A interesting informative article from Canadian Cyclist : http://www.canadiancyclist.com/index.php
Charity Rides Provide The Perfect Motivator For New And Returning Cyclists To Get Into Gear
Charity ride season has started and is motivating thousands of cyclists from beginner to expert to get moving. With the right preparation and training, participants can pedal their way to the finish line for their cause of choice.
“Cycling is easy to start and even easier to get hooked on,” said Lou Orzech, who first started riding when he signed up for the Zareinu Moveathon Ride for Kids with Special Needs in 2007. “I worked my way up from the 50 km, to the 100 km and then the 162.5 km over three years and now I’m riding at least four times a week.” Orzech will be riding again for the same cause on June 26 along the picturesque yet challenging Niagara Escarpment terrain.
The following are some tips for riders, new and returning, looking to tackle the charity ride season:
• A good rider starts with a good bike. Racing bikes are designed to be light and fast, with light-weight frames, narrow wheels and big gears. They are designed for riding on roads at high speed. Mountain bikes have bulky frames, thick tires and are designed to take a beating on tough terrain. They have smaller gears to easily pedal up hills. Their bulkiness and small gears, however, make them slower. There are models and budgets to suit most lifestyles and budgets that will be suitable for the over 30 GTA charity rides.
• Create a training program that works for you.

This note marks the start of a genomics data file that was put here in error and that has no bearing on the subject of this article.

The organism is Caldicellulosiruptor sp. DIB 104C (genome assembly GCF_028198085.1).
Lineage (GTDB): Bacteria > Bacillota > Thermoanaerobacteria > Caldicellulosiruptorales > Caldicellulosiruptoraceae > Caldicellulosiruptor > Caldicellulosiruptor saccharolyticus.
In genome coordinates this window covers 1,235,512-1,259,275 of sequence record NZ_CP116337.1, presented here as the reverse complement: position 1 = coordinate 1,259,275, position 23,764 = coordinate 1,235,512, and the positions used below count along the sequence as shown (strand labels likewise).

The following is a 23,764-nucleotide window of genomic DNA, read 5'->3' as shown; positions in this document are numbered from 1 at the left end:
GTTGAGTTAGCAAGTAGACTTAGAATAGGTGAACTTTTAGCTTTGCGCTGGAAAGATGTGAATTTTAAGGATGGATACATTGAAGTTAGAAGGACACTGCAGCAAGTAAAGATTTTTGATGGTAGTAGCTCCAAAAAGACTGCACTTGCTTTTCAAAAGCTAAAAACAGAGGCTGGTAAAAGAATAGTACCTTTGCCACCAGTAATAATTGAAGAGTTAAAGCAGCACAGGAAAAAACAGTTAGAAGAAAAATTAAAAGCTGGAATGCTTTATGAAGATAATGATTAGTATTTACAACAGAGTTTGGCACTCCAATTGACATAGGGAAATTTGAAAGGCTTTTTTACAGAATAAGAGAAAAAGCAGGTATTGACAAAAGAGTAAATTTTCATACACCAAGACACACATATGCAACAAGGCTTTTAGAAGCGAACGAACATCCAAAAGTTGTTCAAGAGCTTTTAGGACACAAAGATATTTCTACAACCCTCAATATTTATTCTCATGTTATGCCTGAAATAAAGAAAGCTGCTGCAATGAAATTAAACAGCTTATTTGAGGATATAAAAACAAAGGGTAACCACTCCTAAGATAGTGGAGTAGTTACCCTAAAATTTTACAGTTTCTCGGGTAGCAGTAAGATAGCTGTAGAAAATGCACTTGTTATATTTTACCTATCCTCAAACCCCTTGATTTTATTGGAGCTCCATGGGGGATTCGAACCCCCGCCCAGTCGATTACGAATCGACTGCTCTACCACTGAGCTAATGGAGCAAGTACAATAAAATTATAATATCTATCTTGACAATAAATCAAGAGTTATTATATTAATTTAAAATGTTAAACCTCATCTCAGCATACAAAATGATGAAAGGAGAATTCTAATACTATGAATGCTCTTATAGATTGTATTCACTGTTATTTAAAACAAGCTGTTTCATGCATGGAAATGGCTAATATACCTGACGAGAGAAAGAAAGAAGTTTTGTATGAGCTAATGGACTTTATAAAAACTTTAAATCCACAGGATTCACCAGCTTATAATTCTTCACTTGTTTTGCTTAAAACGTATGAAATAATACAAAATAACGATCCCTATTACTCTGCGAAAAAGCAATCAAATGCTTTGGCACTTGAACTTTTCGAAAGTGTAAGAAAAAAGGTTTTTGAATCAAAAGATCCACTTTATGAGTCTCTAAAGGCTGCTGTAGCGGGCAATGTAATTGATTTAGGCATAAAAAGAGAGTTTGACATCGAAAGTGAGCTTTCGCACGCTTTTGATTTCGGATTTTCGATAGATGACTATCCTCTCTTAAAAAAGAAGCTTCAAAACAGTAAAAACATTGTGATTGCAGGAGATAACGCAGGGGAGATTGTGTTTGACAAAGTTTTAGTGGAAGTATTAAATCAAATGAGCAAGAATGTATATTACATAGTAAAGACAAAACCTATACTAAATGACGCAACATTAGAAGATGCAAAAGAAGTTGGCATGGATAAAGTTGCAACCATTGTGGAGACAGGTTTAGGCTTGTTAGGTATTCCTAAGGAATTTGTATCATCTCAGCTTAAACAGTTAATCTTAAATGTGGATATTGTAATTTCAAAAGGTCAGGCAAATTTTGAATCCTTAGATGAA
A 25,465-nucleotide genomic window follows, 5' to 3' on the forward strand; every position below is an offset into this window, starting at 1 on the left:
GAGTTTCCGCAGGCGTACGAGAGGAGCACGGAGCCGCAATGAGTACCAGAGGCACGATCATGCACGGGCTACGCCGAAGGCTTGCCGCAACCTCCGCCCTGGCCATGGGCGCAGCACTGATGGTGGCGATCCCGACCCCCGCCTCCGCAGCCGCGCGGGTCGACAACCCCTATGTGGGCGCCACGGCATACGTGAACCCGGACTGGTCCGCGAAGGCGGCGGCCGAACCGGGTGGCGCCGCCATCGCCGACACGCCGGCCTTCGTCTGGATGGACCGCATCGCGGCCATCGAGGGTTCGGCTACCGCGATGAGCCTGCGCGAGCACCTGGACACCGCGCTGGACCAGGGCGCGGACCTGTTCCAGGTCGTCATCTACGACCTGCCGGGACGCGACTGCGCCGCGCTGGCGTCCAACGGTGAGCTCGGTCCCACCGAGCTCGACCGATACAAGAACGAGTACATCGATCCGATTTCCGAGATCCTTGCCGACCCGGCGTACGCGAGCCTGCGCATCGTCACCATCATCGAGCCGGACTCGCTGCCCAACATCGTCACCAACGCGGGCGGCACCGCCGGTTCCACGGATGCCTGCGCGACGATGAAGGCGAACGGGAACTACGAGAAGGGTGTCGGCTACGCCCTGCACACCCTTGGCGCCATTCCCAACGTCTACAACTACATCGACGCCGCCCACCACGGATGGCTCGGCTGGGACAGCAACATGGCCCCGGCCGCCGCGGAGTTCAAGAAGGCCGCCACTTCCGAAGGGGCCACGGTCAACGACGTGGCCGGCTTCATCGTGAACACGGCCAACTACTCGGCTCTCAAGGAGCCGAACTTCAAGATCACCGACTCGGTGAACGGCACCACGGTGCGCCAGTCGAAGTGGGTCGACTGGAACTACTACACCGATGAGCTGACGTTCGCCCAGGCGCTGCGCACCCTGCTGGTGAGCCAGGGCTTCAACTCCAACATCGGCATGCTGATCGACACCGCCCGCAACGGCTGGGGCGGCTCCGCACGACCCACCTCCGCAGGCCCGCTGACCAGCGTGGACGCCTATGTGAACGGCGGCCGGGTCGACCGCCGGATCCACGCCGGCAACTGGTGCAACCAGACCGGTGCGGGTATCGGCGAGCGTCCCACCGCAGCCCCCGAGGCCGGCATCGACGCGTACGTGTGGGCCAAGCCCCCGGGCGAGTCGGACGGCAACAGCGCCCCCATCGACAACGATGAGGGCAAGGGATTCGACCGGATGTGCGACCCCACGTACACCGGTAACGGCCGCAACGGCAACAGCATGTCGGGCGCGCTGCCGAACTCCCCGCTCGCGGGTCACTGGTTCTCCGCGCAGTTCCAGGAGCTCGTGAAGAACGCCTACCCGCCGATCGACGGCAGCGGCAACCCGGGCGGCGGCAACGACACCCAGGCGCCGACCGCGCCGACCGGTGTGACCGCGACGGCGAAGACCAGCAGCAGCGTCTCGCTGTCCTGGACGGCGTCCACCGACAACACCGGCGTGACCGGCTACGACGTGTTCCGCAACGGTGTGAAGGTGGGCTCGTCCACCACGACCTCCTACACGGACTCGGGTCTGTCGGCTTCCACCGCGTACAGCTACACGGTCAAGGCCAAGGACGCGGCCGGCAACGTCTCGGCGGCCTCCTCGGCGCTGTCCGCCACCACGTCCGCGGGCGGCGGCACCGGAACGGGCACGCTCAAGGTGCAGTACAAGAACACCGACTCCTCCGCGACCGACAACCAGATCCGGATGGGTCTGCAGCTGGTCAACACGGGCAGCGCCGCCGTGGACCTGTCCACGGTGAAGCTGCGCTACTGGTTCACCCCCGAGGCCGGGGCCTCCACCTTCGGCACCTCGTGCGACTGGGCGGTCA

• Creating a program: A schedule is the best way to keep motivated and track progress. Include proper amounts of interval training on the right days. Pay attention to frequency, intensity and duration of training rides.
• Pace yourself: Remember that the right pacing is the key to finding longevity and avoiding injury. Pushing too hard too fast can put an early end to riding season.
• Practice rides: If training for a one-day ride, the longest practice ride should be 10 to 14 days before the event to make sure there is time to recoup. Plan a short ride, or a rest day, following the higher mileage training rides. These rides should be at least a quarter of the length of the long ride and done at a leisurely pace.
• Join group rides to get you going. Ask friends, colleagues or avid riders for cycling group recommendations. Chances are there is already a group preparing for your charity ride and this is a great way to connect with others with similar interests! Other ways to find groups is on the web, on Twitter and if that comes up short, spin classes are an excellent way to meet fellow riders and stay on target.
Ask the experts, share tips.
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